Governments across Southeast Asia had been bracing for the time when Islamic State, on a back foot in Iraq and Syria, would look to establish a ‘caliphate’ in Southeast Asia and become a terrifying threat to the region.

“The Middle East seems a long way away but it is not. This is a problem which is amidst us,” Singapore Prime Minister Lee Hsien Loong told Australian radio on Saturday as the battle to re-take Marawi neared the end of the third week, with a death toll of nearly 200. “It is a clear and present danger.”

Omarkhayam and Abdullah Maute grew up with several other brothers and sisters in Marawi, a Muslim-majority town in a country where over 90 percent of the population is Christian.

Marawi is, historically, the center of Islam on Mindanao, a sprawling island where violent resistance to authority has been a tradition since the era of Spanish colonialism, spurred in recent decades by poverty and the neglect of successive governments.

As teenagers in the 1990s, the brothers seemed like ordinary young men, said a neighbor of the Maute family: they studied English and the Koran, and played basketball in the streets.

“We still wonder why they fell to the Islamic State,” said the neighbor, who was once an Islamist militant himself and surrendered to the government. “They are good people, religious. When someone gets to memorize the Koran, it’s unlikely for them to do wrong. But this is what happened to the brothers.”

In the early 2000s, Omarkhayam and Abdullah studied in Egypt and Jordan, respectively, where they became fluent in Arabic.

Omarkhayam went to Al-Azhar University in Cairo, where he met the daughter of a conservative Indonesian Islamic cleric. After they married, the couple returned to Indonesia. There, Omarkhayam taught at his father-in-law’s school, and in 2011 he settled back in Mindanao.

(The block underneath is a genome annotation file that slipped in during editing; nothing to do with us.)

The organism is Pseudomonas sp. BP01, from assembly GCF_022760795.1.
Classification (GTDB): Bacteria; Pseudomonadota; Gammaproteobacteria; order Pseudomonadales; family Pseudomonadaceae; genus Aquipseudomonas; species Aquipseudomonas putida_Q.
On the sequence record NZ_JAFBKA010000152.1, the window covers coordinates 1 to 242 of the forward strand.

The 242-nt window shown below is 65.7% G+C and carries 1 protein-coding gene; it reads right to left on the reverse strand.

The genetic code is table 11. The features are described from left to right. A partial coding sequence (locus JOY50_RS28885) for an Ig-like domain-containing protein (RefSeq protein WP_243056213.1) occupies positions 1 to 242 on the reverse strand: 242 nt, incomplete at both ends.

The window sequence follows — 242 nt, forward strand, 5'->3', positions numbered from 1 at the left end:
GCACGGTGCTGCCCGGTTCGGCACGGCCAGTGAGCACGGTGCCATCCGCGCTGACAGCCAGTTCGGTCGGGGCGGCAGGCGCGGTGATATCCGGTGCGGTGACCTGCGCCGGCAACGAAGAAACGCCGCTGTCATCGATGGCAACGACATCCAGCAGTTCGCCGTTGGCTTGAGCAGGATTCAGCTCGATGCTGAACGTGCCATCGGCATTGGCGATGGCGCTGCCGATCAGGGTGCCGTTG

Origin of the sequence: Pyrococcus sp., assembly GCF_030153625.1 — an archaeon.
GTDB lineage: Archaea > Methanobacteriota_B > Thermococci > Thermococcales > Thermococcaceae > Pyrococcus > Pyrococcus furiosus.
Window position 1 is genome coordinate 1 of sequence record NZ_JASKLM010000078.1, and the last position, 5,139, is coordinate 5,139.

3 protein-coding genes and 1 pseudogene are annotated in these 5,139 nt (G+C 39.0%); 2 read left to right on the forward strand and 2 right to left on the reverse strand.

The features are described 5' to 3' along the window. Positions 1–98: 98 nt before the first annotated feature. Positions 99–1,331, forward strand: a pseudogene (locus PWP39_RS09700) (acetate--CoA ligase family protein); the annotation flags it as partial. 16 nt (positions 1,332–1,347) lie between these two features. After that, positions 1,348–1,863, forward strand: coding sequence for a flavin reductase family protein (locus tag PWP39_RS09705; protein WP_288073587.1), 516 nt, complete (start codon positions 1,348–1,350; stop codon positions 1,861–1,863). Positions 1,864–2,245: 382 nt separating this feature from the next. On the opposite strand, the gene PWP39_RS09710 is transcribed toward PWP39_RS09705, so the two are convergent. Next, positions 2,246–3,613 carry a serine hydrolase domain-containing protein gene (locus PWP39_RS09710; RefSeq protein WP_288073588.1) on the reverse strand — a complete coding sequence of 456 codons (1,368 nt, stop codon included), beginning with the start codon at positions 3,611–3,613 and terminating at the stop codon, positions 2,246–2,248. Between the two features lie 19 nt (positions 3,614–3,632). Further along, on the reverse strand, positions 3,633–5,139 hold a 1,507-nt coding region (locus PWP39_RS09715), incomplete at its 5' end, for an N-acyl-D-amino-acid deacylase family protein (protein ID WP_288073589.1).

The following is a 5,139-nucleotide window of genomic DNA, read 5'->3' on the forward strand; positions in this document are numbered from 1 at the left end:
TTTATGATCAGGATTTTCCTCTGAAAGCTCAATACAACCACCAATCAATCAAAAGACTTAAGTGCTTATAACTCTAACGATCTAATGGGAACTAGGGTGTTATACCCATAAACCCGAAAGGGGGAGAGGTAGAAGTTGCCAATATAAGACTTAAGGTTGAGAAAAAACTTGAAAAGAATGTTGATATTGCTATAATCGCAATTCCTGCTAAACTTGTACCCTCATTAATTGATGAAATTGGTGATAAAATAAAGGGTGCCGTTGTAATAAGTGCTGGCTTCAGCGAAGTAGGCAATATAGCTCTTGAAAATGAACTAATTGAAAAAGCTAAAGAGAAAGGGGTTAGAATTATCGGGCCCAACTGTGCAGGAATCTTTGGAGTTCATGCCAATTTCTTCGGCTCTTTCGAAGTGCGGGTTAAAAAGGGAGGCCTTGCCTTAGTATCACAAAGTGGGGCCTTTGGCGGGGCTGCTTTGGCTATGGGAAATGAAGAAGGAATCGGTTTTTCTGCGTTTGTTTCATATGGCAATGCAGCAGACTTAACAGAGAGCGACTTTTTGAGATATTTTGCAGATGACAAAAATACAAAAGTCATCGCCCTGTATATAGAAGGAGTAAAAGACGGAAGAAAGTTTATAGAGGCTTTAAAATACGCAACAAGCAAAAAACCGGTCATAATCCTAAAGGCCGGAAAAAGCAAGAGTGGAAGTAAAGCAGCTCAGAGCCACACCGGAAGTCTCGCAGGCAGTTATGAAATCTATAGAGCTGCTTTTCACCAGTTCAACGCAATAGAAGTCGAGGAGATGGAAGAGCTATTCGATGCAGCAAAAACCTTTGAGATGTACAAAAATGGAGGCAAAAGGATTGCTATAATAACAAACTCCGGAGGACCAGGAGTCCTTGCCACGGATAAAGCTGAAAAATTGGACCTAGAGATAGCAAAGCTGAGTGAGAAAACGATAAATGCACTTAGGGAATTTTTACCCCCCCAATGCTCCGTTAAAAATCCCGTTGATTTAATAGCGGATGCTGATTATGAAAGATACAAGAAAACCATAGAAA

It may have been then, and not when he was in the Middle East, that Omarkhayam was radicalized.

In Cairo “none of his fellow students saw him as having any radical tendencies at all, and photographs show a young man enchanted by his baby daughters and playing with the growing family by the Red Sea,” Jakarta-based anti-terrorism expert Sidney Jones wrote in a 2016 report.

Little is known about Abdullah’s life after he went to Jordan, and it is not clear when he returned to Lanao del Sur, the Mindanao province that includes Marawi.

Intelligence sources said there are seven brothers and one half-brother in the family, all but one of whom joined the battle for Marawi.

Men identified by Philippines Intelligence officers as Isnilon Hapilon (2nd L, yellow headscarf) and Abdullah Maute (2nd R, standing, long hair) are seen in this still image taken from video released by the Armed Forces of the Philippines on June 7, 2017.

Men identified by Philippines Intelligence officers as Isnilon Hapilon (2nd L, yellow headscarf) and Abdullah Maute (2nd R, standing, long hair) are seen in this still image taken from video released by the Armed Forces of the Philippines on June 7, 2017. Armed Forces of the Philippines/Handout via REUTERS TV

SMART, ARTICULATE

The Mautes were a monied family in a close-knit tribal society where respect, honor and the Koran are paramount.

Military spokesman Lieutenant Colonel Jo-Ar Herrera said the ‘Maranao’ clan, to which the Mautes belong, has a matriarchal tradition, and so their mother played a central role.

He said Farhana Maute, who according to the neighbor had furniture and used-car businesses, helped finance the group, and she drove recruitment and radicalization of local youths.

On Friday, she was stopped outside Marawi in a vehicle loaded with firearms and explosives and taken into custody. It was a major blow for the militants, according to Herrera, as she had been the “heart of the Maute organization”.

A day previously, the brothers’ father, an engineer, was arrested in Davao City, 250 km (155 miles) away.

When the Marawi siege began, several hundred militants were involved, including men from nations as far away as Morocco and Yemen. But most of the marauders, who took civilians as human shields and torched the town cathedral, were from four local groups allied to Islamic State, and in the lead were the Maute, military officials said.

According to Jones, the Maute group has “the smartest, best-educated and most sophisticated members” of all the pro-Islamic State outfits in the Philippines.

Samira Gutoc-Tomawis, a local civic leader who knows some of the Maute’s extended family, said the brothers rely heavily on social media to recruit young followers and spread their “rigid and authoritarian” ideology.